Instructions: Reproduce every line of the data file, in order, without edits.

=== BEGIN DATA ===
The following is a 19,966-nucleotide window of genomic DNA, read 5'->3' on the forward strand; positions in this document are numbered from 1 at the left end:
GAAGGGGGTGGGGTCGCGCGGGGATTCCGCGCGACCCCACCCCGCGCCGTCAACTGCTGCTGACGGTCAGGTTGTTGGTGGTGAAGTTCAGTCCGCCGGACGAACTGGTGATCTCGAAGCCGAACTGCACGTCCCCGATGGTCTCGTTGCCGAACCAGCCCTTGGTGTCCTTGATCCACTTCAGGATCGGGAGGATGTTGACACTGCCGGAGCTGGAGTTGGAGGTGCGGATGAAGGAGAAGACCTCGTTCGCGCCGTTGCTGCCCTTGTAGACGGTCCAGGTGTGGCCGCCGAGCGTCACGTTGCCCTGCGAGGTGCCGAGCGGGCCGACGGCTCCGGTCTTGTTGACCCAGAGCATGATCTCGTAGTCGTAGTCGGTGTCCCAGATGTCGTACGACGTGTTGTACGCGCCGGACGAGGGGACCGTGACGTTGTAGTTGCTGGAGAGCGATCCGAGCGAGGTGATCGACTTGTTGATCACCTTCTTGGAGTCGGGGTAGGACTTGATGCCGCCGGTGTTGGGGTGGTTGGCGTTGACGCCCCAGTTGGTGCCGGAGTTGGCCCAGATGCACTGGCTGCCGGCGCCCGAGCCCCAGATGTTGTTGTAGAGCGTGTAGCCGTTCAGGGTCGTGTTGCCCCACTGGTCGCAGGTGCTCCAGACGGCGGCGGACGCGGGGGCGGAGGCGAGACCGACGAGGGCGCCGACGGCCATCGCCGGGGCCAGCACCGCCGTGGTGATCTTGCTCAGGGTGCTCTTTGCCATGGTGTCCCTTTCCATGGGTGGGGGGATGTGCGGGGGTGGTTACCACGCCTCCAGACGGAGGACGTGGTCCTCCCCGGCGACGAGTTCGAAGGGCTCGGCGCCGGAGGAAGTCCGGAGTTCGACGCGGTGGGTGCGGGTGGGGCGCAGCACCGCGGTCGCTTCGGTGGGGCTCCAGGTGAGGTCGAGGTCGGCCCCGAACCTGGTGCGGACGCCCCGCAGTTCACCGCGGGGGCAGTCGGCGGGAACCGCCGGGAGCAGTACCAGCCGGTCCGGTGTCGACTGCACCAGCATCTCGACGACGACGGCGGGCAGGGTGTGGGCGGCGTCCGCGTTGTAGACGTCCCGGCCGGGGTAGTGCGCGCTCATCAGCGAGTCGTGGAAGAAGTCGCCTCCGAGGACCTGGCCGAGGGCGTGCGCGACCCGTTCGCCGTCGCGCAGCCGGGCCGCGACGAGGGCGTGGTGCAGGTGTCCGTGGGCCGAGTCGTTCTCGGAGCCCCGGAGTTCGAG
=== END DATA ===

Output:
The following is a 19,966-nucleotide window of genomic DNA, read 5'->3' on the forward strand; positions in this document are numbered from 1 at the left end:
GAAGGGGGTGGGGTCGCGCGGGGATTCCGCGCGACCCCACCCCGCGCCGTCAACTGCTGCTGACGGTCAGGTTGTTGGTGGTGAAGTTCAGTCCGCCGGACGAACTGGTGATCTCGAAGCCGAACTGCACGTCCCCGATGGTCTCGTTGCCGAACCAGCCCTTGGTGTCCTTGATCCACTTCAGGATCGGGAGGATGTTGACACTGCCGGAGCTGGAGTTGGAGGTGCGGATGAAGGAGAAGACCTCGTTCGCGCCGTTGCTGCCCTTGTAGACGGTCCAGGTGTGGCCGCCGAGCGTCACGTTGCCCTGCGAGGTGCCGAGCGGGCCGACGGCTCCGGTCTTGTTGACCCAGAGCATGATCTCGTAGTCGTAGTCGGTGTCCCAGATGTCGTACGACGTGTTGTACGCGCCGGACGAGGGGACCGTGACGTTGTAGTTGCTGGAGAGCGATCCGAGCGAGGTGATCGACTTGTTGATCACCTTCTTGGAGTCGGGGTAGGACTTGATGCCGCCGGTGTTGGGGTGGTTGGCGTTGACGCCCCAGTTGGTGCCGGAGTTGGCCCAGATGCACTGGCTGCCGGCGCCCGAGCCCCAGATGTTGTTGTAGAGCGTGTAGCCGTTCAGGGTCGTGTTGCCCCACTGGTCGCAGGTGCTCCAGACGGCGGCGGACGCGGGGGCGGAGGCGAGACCGACGAGGGCGCCGACGGCCATCGCCGGGGCCAGCACCGCCGTGGTGATCTTGCTCAGGGTGCTCTTTGCCATGGTGTCCCTTTCCATGGGTGGGGGGATGTGCGGGGGTGGTTACCACGCCTCCAGACGGAGGACGTGGTCCTCCCCGGCGACGAGTTCGAAGGGCTCGGCGCCGGAGGAAGTCCGGAGTTCGACGCGGTGGGTGCGGGTGGGGCGCAGCACCGCGGTCGCTTCGGTGGGGCTCCAGGTGAGGTCGAGGTCGGCCCCGAACCTGGTGCGGACGCCCCGCAGTTCACCGCGGGGGCAGTCGGCGGGAACCGCCGGGAGCAGTACCAGCCGGTCCGGTGTCGACTGCACCAGCATCTCGACGACGACGGCGGGCAGGGTGTGGGCGGCGTCCGCGTTGTAGACGTCCCGGCCGGGGTAGTGCGCGCTCATCAGCGAGTCGTGGAAGAAGTCGCCTCCGAGGACCTGGCCGAGGGCGTGCGCGACCCGTTCGCCGTCGCGCAGCCGGGCCGCGACGAGGGCGTGGTGCAGGTGTCCGTGGGCCGAGTCGTTCTCGGAGCCCCGGAGTTCGAG